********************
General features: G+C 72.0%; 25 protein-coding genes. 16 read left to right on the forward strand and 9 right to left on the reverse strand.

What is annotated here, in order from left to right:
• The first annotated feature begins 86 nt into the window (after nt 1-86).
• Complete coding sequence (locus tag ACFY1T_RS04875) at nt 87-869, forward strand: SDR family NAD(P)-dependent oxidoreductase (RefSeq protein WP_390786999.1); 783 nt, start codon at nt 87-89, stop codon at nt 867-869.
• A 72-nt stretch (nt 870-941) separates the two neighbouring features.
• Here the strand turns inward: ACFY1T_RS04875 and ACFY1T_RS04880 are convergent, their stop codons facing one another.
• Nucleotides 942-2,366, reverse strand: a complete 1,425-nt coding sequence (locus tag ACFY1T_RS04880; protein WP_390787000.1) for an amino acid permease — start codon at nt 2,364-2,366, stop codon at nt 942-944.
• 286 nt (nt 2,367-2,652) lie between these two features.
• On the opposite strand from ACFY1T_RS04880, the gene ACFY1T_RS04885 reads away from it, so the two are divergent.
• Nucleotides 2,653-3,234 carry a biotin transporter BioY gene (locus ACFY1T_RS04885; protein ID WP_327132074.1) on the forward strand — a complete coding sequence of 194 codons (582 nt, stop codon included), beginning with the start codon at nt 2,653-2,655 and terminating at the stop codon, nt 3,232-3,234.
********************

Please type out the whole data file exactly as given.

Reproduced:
General features: G+C 72.0%; 25 protein-coding genes. 16 read left to right on the forward strand and 9 right to left on the reverse strand.

What is annotated here, in order from left to right:
• The first annotated feature begins 86 nt into the window (after nt 1-86).
• Complete coding sequence (locus tag ACFY1T_RS04875) at nt 87-869, forward strand: SDR family NAD(P)-dependent oxidoreductase (RefSeq protein WP_390786999.1); 783 nt, start codon at nt 87-89, stop codon at nt 867-869.
• A 72-nt stretch (nt 870-941) separates the two neighbouring features.
• Here the strand turns inward: ACFY1T_RS04875 and ACFY1T_RS04880 are convergent, their stop codons facing one another.
• Nucleotides 942-2,366, reverse strand: a complete 1,425-nt coding sequence (locus tag ACFY1T_RS04880; protein WP_390787000.1) for an amino acid permease — start codon at nt 2,364-2,366, stop codon at nt 942-944.
• 286 nt (nt 2,367-2,652) lie between these two features.
• On the opposite strand from ACFY1T_RS04880, the gene ACFY1T_RS04885 reads away from it, so the two are divergent.
• Nucleotides 2,653-3,234 carry a biotin transporter BioY gene (locus ACFY1T_RS04885; protein ID WP_327132074.1) on the forward strand — a complete coding sequence of 194 codons (582 nt, stop codon included), beginning with the start codon at nt 2,653-2,655 and terminating at the stop codon, nt 3,232-3,234.